brought, in the land of their fathers, to the embrace of earth
and buried becomingly as the rite fell due. The rest,
those Phrygians who escaped death in battle, day by day
came home to happiness the Achaeans could not know;
their wives, their children. Then was Hector’s fate so sad?
You think so. Listen to the truth. He is dead and gone
surely, but with reputation, as a valiant man.
How could this be, except for the Achaeans’ coming?
Had they held back, none might have known how great he was.

Related Characters: Cassandra (speaker), Menelaus, Helen, Agamemnon, Hector
Page Number: 365
Explanation and Analysis:
Line 860-1059 Quotes

O splendor of sunburst breaking forth this day, whereon
I lay my hands once more on Helen, my wife. And yet
it is not so much as men think, for a woman’s sake
I came to Troy, but against that guest proved treacherous,
who like a robber carried the woman from my house.
Since the gods have seen to it that he paid the penalty,
fallen before the Hellenic spear, his kingdom wrecked,
I come for her now, the Spartan once my own, whose name
I can no longer speak with any happiness,
to take her away. In this house of captivity
she is numbered among the other women of Troy, a slave.
And those men whose work with the spear has won her back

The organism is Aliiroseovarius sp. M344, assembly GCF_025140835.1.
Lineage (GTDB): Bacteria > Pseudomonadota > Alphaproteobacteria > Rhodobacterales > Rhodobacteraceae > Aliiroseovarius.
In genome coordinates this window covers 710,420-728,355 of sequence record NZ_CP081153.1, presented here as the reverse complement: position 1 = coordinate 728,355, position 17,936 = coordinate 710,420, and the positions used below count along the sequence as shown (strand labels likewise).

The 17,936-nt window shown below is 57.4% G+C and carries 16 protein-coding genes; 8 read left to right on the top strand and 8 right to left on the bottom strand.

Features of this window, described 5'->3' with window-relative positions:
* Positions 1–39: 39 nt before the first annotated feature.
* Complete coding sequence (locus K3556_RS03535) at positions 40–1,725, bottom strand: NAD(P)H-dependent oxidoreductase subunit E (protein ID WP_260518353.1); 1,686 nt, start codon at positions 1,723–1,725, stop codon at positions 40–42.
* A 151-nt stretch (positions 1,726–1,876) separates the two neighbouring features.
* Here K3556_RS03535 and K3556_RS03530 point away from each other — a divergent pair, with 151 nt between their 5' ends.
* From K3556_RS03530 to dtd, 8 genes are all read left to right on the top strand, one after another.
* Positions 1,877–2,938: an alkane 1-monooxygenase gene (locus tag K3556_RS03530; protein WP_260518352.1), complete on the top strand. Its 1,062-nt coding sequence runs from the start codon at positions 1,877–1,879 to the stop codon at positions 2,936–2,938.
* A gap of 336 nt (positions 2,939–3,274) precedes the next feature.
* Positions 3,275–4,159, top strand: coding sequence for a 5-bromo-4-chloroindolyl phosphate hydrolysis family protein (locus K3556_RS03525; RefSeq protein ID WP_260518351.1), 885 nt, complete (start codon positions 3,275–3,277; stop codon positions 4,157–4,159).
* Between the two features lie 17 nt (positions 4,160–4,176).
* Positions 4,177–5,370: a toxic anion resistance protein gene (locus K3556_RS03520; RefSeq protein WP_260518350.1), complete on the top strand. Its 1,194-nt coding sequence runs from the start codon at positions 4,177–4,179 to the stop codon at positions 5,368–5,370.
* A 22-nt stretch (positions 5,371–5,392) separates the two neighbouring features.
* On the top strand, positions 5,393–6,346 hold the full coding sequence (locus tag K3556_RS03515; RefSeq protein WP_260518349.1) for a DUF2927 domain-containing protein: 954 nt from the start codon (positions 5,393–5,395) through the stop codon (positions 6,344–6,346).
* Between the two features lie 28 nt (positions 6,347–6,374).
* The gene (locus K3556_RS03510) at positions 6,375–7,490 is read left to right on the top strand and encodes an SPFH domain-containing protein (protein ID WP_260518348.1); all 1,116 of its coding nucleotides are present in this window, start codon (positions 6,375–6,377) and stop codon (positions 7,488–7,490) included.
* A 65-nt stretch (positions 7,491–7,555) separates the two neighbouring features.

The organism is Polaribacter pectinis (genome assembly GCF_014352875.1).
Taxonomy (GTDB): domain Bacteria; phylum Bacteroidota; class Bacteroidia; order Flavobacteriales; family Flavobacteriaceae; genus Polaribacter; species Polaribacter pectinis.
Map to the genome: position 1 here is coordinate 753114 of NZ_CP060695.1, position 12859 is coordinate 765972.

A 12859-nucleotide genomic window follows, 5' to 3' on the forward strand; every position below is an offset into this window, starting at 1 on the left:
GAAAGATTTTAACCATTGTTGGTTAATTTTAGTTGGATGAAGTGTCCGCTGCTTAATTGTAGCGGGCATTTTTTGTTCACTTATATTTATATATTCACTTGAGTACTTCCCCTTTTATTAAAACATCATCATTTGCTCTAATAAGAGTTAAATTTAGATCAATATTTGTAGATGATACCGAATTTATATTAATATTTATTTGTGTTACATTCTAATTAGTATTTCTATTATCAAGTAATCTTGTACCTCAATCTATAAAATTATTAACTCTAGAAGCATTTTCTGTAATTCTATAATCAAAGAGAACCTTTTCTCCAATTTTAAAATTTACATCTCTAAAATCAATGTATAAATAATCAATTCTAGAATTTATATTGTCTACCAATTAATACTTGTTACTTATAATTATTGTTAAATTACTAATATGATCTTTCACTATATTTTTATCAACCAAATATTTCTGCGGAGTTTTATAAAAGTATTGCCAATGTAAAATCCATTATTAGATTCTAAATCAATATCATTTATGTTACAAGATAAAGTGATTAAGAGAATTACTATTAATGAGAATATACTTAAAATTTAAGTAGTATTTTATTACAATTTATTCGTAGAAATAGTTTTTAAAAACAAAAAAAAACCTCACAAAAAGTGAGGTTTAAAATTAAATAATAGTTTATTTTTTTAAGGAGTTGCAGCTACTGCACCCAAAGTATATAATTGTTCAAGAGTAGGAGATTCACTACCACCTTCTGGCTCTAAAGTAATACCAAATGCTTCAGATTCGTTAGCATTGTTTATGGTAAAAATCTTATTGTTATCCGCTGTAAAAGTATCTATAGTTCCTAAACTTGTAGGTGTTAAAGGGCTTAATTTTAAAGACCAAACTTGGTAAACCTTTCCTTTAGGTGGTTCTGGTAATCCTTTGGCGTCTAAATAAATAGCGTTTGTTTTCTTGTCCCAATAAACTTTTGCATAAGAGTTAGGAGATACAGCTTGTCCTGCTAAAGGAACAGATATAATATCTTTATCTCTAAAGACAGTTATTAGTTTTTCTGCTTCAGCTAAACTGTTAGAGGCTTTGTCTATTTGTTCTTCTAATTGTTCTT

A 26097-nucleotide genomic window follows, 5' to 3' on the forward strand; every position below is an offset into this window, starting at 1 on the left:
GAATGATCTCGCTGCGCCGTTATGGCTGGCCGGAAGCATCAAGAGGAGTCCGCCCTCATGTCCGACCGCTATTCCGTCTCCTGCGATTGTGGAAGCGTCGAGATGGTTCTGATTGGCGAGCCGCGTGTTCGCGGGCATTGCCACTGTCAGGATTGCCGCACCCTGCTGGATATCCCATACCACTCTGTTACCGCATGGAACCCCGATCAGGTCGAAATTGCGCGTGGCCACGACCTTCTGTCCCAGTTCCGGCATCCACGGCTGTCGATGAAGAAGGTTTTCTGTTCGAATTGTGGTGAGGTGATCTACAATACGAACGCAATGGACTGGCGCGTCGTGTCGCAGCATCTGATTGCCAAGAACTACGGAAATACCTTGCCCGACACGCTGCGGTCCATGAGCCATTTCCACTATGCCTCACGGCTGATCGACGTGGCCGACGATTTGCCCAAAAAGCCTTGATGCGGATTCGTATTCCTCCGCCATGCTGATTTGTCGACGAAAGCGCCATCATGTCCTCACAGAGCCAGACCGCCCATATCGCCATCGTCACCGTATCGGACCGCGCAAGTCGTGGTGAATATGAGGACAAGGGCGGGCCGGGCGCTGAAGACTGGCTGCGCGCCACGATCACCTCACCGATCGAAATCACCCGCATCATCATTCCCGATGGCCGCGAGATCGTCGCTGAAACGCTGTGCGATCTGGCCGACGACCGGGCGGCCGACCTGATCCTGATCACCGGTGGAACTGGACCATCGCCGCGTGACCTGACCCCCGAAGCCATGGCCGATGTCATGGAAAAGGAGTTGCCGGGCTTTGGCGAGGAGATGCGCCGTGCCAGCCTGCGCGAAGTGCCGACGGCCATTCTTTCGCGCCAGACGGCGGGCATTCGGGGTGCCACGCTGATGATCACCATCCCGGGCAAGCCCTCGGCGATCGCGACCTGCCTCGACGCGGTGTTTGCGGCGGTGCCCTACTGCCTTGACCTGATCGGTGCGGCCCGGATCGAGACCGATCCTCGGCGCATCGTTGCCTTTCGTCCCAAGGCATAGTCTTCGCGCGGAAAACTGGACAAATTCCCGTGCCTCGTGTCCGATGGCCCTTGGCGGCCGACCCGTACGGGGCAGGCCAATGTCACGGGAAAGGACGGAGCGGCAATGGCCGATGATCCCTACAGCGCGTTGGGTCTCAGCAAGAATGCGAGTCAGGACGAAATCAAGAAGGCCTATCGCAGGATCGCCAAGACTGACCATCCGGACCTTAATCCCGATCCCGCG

gave her to me, to kill, or not to kill, but lead
alive to the land of Argos, if such be my pleasure.
And such it is; the death of Helen in Troy I will let
pass, have the oars take her by seaways back to Greek
soil, and there give her over to execution;
blood penalty for friends who are dead in Ilium here.

Related Characters: Menelaus (speaker), Helen, Paris
Page Number: 860
Explanation and Analysis:

Hecuba: O power, who mount the world, wheel where the world rides,
O mystery of man’s knowledge, whosoever you be,
named Zeus, nature’s necessity or mortal mind,
I call upon you; for you walk the path none hears
yet bring all human action back to right at last.
Menelaus: What can this mean? How strange a way to call on gods.
Hecuba: Kill your wife, Menelaus, and I will bless your name.
But keep your eyes away from her. Desire will win.
She looks enchantment, and where she looks homes are set fire;
she captures cities as she captures the eyes of men.